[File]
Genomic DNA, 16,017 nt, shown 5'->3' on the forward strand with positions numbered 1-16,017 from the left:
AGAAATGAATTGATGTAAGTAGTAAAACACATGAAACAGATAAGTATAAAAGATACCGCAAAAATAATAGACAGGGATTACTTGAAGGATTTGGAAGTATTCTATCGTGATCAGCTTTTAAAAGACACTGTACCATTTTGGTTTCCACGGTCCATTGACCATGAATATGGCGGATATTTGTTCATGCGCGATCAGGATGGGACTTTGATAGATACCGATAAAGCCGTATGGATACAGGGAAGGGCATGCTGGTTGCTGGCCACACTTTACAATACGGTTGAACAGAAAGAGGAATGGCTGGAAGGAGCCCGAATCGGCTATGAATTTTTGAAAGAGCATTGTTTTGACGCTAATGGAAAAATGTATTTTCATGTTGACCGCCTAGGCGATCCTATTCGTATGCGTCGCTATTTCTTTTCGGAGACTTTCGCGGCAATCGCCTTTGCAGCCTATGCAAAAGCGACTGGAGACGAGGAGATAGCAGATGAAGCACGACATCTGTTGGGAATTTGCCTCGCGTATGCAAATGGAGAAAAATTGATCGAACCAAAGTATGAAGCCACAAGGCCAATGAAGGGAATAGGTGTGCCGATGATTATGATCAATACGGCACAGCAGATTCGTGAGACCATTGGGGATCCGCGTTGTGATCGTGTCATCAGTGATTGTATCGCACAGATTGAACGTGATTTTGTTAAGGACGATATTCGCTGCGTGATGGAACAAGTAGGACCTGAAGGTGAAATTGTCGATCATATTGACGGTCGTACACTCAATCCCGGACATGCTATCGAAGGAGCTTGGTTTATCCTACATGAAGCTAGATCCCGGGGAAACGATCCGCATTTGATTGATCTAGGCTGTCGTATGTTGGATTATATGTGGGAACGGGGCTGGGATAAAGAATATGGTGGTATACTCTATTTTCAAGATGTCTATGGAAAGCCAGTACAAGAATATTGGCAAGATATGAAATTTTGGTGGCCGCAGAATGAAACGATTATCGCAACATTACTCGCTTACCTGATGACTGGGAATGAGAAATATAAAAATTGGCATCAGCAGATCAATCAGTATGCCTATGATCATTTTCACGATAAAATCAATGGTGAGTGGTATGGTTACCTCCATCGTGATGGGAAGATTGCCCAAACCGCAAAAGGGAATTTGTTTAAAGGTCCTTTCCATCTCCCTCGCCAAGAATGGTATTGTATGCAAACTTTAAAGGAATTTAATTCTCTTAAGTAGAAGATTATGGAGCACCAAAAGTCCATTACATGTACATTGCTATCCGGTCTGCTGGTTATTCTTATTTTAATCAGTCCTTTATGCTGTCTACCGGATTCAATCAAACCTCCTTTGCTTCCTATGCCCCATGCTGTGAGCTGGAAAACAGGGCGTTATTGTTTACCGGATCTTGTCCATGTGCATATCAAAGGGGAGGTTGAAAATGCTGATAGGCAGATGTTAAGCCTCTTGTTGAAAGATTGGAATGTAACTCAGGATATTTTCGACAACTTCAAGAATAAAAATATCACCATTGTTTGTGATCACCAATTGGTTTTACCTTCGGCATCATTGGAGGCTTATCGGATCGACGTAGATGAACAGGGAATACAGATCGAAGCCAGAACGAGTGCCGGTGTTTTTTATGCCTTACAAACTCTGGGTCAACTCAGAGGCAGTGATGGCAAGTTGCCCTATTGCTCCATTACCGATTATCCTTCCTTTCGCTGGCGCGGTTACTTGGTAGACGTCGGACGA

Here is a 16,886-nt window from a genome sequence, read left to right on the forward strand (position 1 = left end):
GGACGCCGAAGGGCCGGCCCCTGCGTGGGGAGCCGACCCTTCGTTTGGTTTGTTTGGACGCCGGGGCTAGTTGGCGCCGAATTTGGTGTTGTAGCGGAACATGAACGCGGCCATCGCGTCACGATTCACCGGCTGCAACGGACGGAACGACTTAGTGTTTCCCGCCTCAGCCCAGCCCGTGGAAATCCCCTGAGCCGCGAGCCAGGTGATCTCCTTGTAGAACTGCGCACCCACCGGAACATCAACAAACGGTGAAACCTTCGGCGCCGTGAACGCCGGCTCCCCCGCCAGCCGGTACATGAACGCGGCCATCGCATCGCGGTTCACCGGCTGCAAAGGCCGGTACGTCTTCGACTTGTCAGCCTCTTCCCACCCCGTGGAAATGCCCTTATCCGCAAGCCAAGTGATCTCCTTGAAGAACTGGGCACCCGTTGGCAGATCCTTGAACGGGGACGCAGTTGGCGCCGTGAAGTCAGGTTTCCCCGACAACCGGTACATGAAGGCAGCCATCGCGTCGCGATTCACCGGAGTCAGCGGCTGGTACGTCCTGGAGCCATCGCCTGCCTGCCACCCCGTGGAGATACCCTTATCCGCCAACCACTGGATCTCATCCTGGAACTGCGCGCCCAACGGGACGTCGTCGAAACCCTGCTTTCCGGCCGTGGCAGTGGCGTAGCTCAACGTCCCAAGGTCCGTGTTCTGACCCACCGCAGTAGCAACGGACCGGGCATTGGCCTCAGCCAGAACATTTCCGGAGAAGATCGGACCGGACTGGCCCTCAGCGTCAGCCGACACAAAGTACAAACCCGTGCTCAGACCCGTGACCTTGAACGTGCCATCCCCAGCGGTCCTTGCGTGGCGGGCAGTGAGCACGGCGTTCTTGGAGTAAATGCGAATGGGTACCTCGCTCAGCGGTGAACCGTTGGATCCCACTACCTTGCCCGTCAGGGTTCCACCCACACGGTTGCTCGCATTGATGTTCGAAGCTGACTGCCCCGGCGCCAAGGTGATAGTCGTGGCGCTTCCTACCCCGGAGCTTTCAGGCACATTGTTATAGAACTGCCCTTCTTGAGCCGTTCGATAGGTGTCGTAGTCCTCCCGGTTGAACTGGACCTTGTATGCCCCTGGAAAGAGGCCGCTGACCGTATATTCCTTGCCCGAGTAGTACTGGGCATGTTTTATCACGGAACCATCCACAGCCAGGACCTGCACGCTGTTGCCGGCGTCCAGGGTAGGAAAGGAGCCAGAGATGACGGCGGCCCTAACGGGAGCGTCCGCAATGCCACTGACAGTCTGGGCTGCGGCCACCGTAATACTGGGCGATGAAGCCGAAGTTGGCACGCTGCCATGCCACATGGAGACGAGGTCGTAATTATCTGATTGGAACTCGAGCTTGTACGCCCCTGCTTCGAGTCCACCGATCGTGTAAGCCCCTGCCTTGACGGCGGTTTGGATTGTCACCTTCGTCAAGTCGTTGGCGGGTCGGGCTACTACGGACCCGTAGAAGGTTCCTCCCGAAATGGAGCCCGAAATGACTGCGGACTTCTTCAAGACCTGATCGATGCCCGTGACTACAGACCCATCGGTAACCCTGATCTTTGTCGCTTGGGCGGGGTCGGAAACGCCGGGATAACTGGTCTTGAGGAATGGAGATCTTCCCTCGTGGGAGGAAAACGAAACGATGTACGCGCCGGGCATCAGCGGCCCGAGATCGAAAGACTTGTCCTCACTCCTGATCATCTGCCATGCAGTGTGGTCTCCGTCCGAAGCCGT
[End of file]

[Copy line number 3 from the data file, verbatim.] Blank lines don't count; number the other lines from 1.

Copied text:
Here is a 16,886-nt window from a genome sequence, read left to right on the forward strand (position 1 = left end):